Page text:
Characterizing Land–Atmosphere Coupling and the Implications for Subsurface Thermodynamics
The objective of this work is to develop a Simple Land-Interface Model (SLIM) that captures the seasonal and interannual behavior of land–atmosphere coupling, as well as the subsequent subsurface temperature evolution. The model employs the one-dimensional thermal diffusion equation driven by a surface flux boundary condition. While the underlying physics is straightforward, the SLIM framework allows a qualitative understanding of the first-order controls that govern the seasonal coupling between the land and atmosphere by implicitly representing the dominant processes at the land surface. The model is used to perform a suite of experiments that demonstrate how changes in surface air temperature and coupling conditions control subsurface temperature evolution. The work presented here suggests that a collective approach employing both complex and simple models, when joined with analyses of observational data, has the potential to increase understanding of land–atmosphere coupling and the subsequent evolution of subsurface temperatures.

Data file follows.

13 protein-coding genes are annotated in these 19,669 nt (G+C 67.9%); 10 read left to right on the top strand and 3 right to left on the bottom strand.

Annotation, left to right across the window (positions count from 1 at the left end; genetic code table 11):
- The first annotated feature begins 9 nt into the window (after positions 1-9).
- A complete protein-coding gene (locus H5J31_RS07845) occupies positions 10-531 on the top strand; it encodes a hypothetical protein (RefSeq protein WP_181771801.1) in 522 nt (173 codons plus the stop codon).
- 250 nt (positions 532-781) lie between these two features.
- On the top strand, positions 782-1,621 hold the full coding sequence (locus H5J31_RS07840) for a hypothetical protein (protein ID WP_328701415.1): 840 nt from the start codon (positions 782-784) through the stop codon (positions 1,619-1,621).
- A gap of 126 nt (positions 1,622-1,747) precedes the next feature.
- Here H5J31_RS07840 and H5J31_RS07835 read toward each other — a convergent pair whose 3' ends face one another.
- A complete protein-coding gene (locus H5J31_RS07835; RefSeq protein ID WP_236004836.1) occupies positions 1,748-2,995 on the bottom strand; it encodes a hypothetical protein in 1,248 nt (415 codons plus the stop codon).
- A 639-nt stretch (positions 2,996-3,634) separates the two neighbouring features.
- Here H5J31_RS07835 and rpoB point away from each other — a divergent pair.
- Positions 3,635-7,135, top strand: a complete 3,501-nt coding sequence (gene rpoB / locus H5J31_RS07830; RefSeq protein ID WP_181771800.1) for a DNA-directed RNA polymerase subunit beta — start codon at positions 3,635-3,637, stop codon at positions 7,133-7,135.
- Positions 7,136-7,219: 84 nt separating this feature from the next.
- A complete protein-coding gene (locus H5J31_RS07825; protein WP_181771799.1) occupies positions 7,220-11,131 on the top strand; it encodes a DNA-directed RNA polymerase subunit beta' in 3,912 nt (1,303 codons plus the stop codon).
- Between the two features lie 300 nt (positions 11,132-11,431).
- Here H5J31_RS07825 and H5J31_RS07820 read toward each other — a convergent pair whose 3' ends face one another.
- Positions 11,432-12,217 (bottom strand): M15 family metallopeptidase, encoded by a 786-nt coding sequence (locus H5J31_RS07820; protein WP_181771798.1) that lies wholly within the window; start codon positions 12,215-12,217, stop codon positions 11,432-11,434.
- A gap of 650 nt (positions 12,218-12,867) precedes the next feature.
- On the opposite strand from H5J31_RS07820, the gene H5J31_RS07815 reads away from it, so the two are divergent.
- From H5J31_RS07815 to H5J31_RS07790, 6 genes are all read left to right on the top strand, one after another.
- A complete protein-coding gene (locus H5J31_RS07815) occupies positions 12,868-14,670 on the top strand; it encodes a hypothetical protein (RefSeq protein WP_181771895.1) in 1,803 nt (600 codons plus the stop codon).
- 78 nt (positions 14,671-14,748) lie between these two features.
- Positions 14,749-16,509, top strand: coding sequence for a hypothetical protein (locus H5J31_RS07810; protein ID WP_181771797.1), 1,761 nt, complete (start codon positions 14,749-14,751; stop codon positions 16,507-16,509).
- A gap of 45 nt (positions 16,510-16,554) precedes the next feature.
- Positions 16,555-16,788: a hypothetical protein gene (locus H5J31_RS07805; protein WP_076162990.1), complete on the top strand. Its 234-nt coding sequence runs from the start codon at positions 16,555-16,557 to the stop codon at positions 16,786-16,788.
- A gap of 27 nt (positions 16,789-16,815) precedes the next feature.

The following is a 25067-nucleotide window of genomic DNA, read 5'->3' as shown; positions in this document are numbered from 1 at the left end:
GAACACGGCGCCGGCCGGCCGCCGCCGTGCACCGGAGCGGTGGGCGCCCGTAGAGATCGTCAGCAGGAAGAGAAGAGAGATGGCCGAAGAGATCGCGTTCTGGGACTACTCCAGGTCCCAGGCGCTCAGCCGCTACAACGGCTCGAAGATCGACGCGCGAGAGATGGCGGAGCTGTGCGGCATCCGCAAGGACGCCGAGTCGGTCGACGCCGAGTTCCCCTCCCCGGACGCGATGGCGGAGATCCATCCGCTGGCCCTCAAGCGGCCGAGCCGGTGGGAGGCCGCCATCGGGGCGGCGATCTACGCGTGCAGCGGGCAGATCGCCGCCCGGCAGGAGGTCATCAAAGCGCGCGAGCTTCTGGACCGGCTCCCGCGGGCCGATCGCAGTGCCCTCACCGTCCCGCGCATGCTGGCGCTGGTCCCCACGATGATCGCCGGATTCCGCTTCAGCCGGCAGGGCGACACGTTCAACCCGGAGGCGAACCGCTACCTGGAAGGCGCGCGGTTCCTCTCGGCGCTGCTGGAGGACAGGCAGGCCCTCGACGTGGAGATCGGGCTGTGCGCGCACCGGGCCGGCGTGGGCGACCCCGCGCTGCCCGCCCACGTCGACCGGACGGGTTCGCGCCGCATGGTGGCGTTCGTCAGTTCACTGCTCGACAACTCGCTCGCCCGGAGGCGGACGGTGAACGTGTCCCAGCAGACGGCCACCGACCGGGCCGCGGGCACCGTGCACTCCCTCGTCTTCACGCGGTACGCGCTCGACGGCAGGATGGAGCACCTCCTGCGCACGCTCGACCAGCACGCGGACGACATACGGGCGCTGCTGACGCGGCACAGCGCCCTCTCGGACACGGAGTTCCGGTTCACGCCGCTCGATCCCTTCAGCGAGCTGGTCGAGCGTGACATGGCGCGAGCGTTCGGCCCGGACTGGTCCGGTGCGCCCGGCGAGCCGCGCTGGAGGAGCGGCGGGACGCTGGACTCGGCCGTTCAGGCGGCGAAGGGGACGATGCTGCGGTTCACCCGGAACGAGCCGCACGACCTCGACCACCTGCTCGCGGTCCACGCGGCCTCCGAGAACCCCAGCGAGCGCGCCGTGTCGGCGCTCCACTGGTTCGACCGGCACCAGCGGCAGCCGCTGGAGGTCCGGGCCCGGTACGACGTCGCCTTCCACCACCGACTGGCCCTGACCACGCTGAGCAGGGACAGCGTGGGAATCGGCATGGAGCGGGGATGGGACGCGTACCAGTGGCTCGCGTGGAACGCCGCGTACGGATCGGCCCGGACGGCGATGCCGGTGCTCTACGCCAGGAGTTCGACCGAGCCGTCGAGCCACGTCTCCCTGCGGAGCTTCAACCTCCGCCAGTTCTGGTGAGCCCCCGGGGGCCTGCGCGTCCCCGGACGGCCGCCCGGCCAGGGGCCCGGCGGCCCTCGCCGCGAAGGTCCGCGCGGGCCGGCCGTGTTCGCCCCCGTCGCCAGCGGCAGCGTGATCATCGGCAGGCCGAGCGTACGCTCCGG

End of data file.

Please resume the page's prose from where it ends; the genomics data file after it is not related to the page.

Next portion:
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Also Published In
- Journal of Climate